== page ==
Restoring an Urban Landscape

Oct 9, 2017

Unused land within city limits has potential, and some community organizers have begun turning one such area in Harrisonburg into a place of social and ecological restoration. WMRA’s Christopher Clymer Kurtz reports.


Organizers of the proposed Blacks Run Forest Farm and Folk School say that the nearly three and a half acres, which include Salvation Army land and two city-owned lots, will be the site of an orchard for native fruits and nuts, a forest for animal habitat and growing timber and firewood, and a place for watershed restoration, educational workshops and community health.

It’s on the proposed route of the Northend Greenway bike path and corridor park, nestled behind the Salvation Army Center for Worship and Service on Ashby Avenue.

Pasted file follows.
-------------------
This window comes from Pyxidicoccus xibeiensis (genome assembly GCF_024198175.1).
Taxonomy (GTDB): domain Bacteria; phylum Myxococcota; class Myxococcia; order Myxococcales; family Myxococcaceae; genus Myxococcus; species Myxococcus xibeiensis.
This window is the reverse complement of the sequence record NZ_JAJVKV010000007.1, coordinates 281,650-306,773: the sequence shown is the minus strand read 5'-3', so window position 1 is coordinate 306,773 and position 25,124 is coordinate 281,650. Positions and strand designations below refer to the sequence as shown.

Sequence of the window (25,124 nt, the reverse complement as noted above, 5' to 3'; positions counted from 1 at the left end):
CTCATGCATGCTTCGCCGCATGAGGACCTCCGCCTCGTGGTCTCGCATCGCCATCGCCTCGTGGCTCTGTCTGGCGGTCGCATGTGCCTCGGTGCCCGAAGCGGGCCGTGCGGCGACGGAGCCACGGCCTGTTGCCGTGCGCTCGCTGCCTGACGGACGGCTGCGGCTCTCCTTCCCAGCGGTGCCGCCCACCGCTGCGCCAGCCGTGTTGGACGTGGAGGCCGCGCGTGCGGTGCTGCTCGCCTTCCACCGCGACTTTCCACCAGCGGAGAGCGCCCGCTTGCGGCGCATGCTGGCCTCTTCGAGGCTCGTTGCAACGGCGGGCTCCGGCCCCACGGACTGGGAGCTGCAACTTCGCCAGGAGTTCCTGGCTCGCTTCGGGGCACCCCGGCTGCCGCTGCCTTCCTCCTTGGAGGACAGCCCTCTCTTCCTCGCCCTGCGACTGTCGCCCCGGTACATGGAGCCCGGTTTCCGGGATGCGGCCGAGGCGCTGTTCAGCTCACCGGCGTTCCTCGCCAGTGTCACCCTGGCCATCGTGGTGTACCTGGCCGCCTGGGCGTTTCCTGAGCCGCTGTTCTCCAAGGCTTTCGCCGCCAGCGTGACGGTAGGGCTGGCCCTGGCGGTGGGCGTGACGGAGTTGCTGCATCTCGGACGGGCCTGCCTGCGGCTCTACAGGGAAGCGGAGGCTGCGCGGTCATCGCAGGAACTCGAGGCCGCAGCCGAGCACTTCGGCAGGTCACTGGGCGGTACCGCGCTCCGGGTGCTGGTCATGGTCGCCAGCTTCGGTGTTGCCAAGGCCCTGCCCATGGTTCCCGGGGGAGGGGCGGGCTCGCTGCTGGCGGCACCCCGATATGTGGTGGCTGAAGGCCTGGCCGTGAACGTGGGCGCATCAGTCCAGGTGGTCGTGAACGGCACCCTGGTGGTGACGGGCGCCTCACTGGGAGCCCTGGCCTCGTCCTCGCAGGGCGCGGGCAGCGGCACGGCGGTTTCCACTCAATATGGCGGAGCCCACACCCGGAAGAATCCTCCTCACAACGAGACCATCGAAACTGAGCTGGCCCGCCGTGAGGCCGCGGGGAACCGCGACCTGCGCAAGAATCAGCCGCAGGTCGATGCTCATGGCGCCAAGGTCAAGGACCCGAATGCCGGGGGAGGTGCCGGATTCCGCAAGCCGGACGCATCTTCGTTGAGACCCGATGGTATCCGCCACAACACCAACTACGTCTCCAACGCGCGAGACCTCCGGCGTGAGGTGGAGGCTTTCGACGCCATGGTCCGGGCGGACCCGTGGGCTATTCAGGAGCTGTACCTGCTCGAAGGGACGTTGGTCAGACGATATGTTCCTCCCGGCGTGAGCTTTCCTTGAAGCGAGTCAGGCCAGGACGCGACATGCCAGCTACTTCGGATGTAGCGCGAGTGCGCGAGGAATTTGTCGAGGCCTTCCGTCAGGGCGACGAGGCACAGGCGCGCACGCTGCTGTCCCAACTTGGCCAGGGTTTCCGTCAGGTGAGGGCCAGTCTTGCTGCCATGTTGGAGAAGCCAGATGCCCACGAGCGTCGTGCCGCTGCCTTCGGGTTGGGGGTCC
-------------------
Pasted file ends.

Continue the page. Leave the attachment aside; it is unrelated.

JONATHAN MCRAY: It’d be several different kinds of parks all together, along with alternative transportation, and also food and fuel and medicine and rest and demonstrating all these different kinds of things that we can do here in the city.

Jonathan McRay is a farmer and facilitator who with Vine and Fig, a community and non-profit organization committed to the creation of sustainable systems in Harrisonburg, is incubating the Farm for two years, establishing funding and program partnerships with educational and other institutions.

They have already hosted one class, and another is scheduled, and middle school groups have helped with reforestation and waterway repairs.

MCRAY: This landscape has been extremely degraded. This stream has been wounded and abused because of the effect of these toxins that are here. So how do we remediate the toxins that are in our soil but also in our society and in our souls? These are all part of the same work.

Organizers are pursuing leases of nominal amounts of money for the Salvation Army land and city-owned lots, in exchange for being stewards of the land.